Joseph Cotto, 3/1/2017 [Archive]

Your Right to Burn the Flag

Your Right to Burn the Flag

By Joseph Cotto


What does it mean when someone waves the American flag?

Seriously.

Is it an act of patriotic love, so genuine and exuberant that physical action -- presumably in a public arena -- just comes naturally? Might it be an act of longstanding tradition, which many folks partake in simply because it is expected of them and peer pressure would condemn breaks from the norm?

It may be a purely manufactured phenomenon, something certain individuals would rather not do, yet go through with for image purposes. Perhaps some folks get kicks from grabbing a stick with some cloth attached to it and brandishing this around willy-nilly.

Yet other people might see a crowd with flags in hand and want to join the fun -- for no other reason than sheer enjoyment's sake.

The bottom line is that people wave the American banner for their own purposes. This boils down to freedom of expression or, to use its alternative title, 'speech'. Thankfully, that is a bedrock principle in our constitution -- as much as any such thing can exist in a document which is reinterpreted (i.e. rewritten) in accordance with prevailing societal trends.

One must admire the honesty of progressives, who generally admit that they favor a loose interpretation (i.e. one which changes to meet political goals). Conservatives, meanwhile, often kvetch about their opposite numbers' perspective, yet favor much the same thing themselves.

Flag-burning stands a paramount example of this.

"U.S. Senator Lindsey Graham (R-South Carolina) said he looks forward to voting in support of the flag protection amendment today," his office declared back during 2006. "The amendment restores the authority of Congress to pass a flag desecration law if it chooses. The amendment is very close to garnering the 67 votes necessary for a constitutional amendment to pass the Senate.

"Graham noted the amendment is necessary because of a 1989 Supreme Court 5-4 ruling that said flag burning was politically expressive conduct and permitted under the First Amendment."

The Senator spoke as follows: "I enthusiastically support the constitutional amendment allowing elected officials to protect the American flag. Asking Americans to respect the flag of our nation is not an undue hardship. It also does not impede the rights of any Americans to strongly express their displeasure on any issue.

"Unfortunately, because of a Supreme Court decision, a constitutional amendment is the only mechanism to change the result. If passed by two-thirds of the Congress, I believe this amendment will be ratified by the states.

"I support the right of free speech however the physical desecration of our flag is not free speech. It's an unnecessary destruction of one of our nation's most important symbols. The constitutional amendment will restore the right of the legislature to protect the flag and passage of this amendment is long overdue."

Got that? Free speech is free even though the government can criminalize what you say, with full recognition that no violent threats or 'fighting words' were cast.

Lindsey's logic is not the stuff of sage statecraft, but mushrooms best gone uneaten. Mercifully, his amendment went out the window.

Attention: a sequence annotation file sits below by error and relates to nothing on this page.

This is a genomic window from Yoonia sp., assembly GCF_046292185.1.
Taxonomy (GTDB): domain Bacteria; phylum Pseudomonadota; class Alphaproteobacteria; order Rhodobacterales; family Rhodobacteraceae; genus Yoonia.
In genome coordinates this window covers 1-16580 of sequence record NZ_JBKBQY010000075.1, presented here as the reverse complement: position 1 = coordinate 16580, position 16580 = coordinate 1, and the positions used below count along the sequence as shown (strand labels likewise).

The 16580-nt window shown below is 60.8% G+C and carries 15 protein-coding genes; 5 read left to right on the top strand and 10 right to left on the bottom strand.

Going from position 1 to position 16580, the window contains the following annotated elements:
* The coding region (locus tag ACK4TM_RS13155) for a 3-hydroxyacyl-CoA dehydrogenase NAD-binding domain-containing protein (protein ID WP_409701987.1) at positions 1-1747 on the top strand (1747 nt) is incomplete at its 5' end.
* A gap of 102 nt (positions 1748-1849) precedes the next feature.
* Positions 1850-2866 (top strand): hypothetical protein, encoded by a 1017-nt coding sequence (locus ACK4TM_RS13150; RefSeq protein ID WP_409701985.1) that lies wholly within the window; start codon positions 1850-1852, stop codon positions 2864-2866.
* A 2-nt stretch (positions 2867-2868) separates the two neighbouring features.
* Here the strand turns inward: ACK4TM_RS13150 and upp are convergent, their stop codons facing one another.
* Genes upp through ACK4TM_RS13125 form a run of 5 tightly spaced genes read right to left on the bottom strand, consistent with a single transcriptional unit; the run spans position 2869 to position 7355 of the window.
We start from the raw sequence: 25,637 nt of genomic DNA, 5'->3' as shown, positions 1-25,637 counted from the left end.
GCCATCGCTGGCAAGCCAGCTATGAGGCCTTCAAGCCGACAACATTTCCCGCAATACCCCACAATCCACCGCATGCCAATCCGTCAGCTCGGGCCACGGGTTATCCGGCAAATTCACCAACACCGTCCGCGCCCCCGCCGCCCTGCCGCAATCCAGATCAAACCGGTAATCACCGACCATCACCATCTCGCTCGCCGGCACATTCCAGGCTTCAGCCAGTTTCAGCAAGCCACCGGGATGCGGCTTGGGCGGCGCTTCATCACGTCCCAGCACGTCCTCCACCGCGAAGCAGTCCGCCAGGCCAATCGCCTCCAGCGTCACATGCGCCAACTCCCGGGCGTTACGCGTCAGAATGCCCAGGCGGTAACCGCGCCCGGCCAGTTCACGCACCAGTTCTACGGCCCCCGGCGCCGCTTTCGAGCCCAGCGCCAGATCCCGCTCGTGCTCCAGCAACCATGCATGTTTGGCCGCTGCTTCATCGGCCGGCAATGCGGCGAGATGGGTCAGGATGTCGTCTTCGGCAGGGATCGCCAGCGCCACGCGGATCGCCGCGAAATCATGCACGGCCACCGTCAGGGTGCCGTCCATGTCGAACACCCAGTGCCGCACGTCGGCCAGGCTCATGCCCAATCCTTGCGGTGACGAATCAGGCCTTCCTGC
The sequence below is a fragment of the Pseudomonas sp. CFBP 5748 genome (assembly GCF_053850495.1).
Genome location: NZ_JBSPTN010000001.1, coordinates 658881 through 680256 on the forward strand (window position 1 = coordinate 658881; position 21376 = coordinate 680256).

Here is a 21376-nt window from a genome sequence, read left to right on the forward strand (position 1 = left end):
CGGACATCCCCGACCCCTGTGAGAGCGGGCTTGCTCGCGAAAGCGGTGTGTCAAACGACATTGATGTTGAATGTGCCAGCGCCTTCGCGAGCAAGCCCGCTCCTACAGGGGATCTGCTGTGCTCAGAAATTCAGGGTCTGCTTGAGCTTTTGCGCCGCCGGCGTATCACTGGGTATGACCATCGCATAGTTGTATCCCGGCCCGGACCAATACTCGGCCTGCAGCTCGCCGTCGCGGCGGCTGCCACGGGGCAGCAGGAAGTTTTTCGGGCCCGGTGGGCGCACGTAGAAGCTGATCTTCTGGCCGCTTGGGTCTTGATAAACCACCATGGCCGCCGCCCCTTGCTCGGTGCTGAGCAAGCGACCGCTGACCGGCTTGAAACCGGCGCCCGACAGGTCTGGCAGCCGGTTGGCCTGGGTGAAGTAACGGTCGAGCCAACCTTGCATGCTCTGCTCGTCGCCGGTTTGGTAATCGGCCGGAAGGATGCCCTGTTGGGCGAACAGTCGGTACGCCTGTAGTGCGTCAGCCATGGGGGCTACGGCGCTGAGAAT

The Constitution says it "shall make no law .... abridging the freedom of speech". A plain-meaning interpretation of these words, even for the non-lawyer such as yours truly, is easy. Unless one uses 'free speech' as a license to directly impede others' legally-defined rights, folks should be able to say whatever the hell they please.

Even if the overwhelming majority of Americans are offended, free speech renders that tough you-know-what. This is why freedom of expression exists in the first place; so controversial folks would not be tried for communicating unpopular views. If just socially tolerable expression was protected, there would be no protection to speak of.

A government which tries to regulate your peaceful speech is out to control your very thoughts. No country that bans flag-burning can earnestly describe itself as 'free'. In fact, a nation that permits the desecration of its standard is truly great, for the primacy of the individual is recognized above collectivist concerns (i.e. social conformity).

While the flag-burning-inquisitors have been quiet for years, their murmurings are beginning to erupt again. May free speech ultimately reign supreme.,

---------

Copyright 2017 Joseph Cotto, distributed exclusively by Cagle Cartoons newspaper syndicate.

Joseph Ford Cotto is, the editor-in-chief of The San Francisco Review of Books. Email him at joseph.f.cotto@gmail.com.

Download Joseph Cotto's color photo - Download Joseph Cotto's black and white mug shot photo
Why not run a cartoon with the column? We recommend the cartoons below as a good compliment to Joseph Cotto's topic.
Click on the thumbnail images to preview and download the cartoons.

Related Cartoons

No Saluting the Confederate Flag
By: Daryl Cagle
Slate.com
June 25, 2015

No Saluting the Confederate Flag COLOR
By: Daryl Cagle
Slate.com
June 25, 2015

Trump Nationalism and the Wall
By: Angel Boligan

November 4, 2016

 Con  In case of fire on US flag
By: Gary McCoy

July 30, 2006
 

We do not accept and will not review unsolicited submissions from cartoonists.
Sales & Information: (805) 969-2829 sales@cagle.com
Billing Information: (805) 969-2829billing@cagle.com
Technical Support: support@cagle.com

FREE cartoons for your website if you're already a paying print subscriber!
Artwork and columns are copyrighted by each creator. All Rights Reserved. Unauthorized reproduction prohibited. [Privacy Policy]